The 8th Amendment specifically bans:
A number of questions arise regarding the use of the 8th Amendment. For example, should the Court use historical or contemporary definitions of cruel punishment? Should juveniles be executed? Must the punishment fit the crime? Can juveniles be sentenced to life without parole? If an execution attempt fails, can prison officials attempt the execution again? Is corporal punishment allowed in public schools? Can prison guards beat prisoners at will?
There are many court cases that examine and interpret the 8th Amendment. Some of the more important of these cases include:
Several court cases address the treatment of prisoners. Francis v. Resweber, for example, takes up the matter of cruel and unusual punishment. This case was brought before the Supreme Court of the United States after the electric chair malfunctioned at the execution of Willie Francis, a black teenager, in Louisiana. Francis attempted to stop a second attempt at execution after the equipment was repaired, citing the 8th Amendment's prohibition against cruel and unusual punishment. Francis also believed a second attempt at execution would violate the 5th Amendment's protections against double jeopardy, or prosecution twice for the same crime.
The Court ruled that Francis would not be placed in double jeopardy by a second attempt at execution and furthermore that he was not a victim of cruel punishment, since the phrase refers to the manner of punishment rather than events that occur when the state is attempting to lawfully execute someone.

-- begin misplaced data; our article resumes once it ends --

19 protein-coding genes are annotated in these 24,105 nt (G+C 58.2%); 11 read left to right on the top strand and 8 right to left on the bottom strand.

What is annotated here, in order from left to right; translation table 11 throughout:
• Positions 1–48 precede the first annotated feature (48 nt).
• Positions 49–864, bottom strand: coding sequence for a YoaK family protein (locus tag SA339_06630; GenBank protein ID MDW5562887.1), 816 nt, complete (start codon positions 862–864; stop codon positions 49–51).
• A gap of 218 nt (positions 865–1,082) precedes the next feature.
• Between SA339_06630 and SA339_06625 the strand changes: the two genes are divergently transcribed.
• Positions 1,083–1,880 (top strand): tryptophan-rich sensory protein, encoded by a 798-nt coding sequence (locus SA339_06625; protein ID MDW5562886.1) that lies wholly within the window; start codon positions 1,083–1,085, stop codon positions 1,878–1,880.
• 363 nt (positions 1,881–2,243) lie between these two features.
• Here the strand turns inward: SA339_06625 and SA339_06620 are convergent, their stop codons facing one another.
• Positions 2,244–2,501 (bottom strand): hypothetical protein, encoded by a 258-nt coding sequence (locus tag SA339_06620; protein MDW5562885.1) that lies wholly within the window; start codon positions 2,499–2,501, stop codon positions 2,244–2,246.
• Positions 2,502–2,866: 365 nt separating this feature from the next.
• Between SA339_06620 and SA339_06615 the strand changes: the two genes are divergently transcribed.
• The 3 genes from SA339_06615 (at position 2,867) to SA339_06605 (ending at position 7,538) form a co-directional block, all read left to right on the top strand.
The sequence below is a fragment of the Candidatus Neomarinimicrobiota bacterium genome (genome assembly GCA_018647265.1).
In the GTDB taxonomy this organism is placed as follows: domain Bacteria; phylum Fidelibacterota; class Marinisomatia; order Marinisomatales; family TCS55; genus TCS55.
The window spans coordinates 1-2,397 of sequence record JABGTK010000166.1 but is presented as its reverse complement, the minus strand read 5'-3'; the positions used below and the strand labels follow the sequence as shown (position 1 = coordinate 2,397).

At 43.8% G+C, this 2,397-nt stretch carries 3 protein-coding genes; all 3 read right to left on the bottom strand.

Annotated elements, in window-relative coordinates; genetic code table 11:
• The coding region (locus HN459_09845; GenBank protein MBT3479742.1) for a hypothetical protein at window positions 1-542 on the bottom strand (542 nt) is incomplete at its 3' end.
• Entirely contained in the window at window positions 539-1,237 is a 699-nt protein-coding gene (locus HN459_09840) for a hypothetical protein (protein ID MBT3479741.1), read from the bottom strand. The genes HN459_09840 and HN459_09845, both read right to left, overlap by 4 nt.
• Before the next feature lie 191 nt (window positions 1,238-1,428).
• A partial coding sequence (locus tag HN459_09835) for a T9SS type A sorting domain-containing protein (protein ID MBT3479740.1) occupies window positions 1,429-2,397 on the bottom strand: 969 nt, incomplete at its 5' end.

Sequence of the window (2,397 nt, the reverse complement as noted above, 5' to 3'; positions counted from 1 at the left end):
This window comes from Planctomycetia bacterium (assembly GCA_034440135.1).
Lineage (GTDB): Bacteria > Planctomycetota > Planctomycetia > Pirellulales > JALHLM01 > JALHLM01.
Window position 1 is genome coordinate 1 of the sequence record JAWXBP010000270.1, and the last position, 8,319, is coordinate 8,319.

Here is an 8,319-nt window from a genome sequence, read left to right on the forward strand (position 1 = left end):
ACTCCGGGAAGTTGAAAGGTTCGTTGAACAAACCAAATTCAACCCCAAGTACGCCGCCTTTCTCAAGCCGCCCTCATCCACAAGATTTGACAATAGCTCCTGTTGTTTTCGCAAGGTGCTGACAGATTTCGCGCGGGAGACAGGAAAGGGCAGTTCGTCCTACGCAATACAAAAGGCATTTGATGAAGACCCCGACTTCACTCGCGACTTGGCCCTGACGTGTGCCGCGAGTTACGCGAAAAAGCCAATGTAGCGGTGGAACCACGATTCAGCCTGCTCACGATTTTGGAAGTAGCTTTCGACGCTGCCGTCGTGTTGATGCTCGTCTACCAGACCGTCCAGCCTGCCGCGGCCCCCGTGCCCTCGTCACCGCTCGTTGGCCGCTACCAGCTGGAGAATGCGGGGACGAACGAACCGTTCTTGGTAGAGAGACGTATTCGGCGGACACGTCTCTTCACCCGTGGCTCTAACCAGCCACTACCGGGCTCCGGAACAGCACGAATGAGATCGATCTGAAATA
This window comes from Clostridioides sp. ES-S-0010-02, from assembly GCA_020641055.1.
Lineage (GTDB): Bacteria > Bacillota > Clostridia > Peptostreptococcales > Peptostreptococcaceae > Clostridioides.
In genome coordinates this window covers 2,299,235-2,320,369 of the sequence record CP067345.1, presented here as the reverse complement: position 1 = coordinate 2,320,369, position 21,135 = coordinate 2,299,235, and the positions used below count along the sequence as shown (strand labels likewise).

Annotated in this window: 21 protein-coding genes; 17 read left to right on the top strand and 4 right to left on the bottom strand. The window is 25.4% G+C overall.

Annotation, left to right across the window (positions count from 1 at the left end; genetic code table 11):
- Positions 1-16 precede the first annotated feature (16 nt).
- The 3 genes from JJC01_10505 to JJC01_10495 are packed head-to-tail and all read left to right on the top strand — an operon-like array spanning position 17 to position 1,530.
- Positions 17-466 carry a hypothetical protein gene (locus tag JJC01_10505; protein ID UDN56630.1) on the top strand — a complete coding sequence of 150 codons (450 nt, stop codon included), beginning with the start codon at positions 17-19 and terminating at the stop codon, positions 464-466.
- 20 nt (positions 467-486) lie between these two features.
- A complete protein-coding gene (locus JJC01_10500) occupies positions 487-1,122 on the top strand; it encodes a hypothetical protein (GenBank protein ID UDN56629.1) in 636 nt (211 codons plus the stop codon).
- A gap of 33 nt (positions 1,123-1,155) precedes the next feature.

In Harmelin v. Michigan, Harmelin was sentenced to life without parole for possession of a large amount of cocaine. Harmelin argued that the punishment was too harsh for the crime, but the Supreme Court ruled that the 8th Amendment does not guarantee that the sentence must be proportional to the crime.
Another case, Hudson v. McMillian, occurred when prisoner Keith Hudson was beaten by two guards while their supervisor looked on. Hudson claimed his 8th Amendment rights had been violated because of the guards' cruel treatment of him, and he sought monetary damages. After a lower court ruled that the 8th Amendment only applied to prisoners who suffered ''significant injury'', Hudson appealed to the Supreme Court. The Supreme Court ruled that it was not so much the extent of the injury, but rather the malicious and sadistic treatment of prisoners, such as Hudson had experienced at the hands of the guards and their supervisors, that was not allowed by the 8th Amendment.
Many believe that the death penalty is cruel and unusual and the Supreme Court has addressed that issue on multiple occasions.
In Furman v. Georgia, the Supreme Court considered the case of a man who accidentally fired a gun, killing an occupant of the residence he was burglarizing. The Supreme Court placed a temporary freeze on the death penalty after determining that its use was often arbitrary. The Court also found that racial bias sometimes determined whether the death penalty was applied or not.
Gregg v. Georgia is another important case related to the 8th Amendment. In this case, the Supreme Court re-allowed the death penalty as long as there were procedures in place that determined how the death penalty was administered.
The Supreme Court has also ruled under the cruel and unusual clause of the 8th Amendment that the death penalty cannot be applied solely for the rape of another person when a death did not occur.
The Supreme Court has also ruled on several 8th Amendment cases addressing the treatment of minors. The Court, in Ingraham v. Wright, examined the question of corporal punishment after a student in a public middle school refused to submit to paddling by a principal and was struck on various parts of his body. The student's mother took him to the hospital following the incident at school.
Ingraham claimed his rights had been violated because the 8th Amendment forbids cruel and unusual punishment. In this case, the Supreme Court ruled that corporal punishment can be allowed in schools, as long as the punishment is not excessive. The opinion of the majority of justices on this issue was based on the realization that schools naturally allow more public oversight than prisons, which tend to be less open to public scrutiny. Therefore, the justices said, public input in the schools would theoretically insure that punishment was not overly harsh.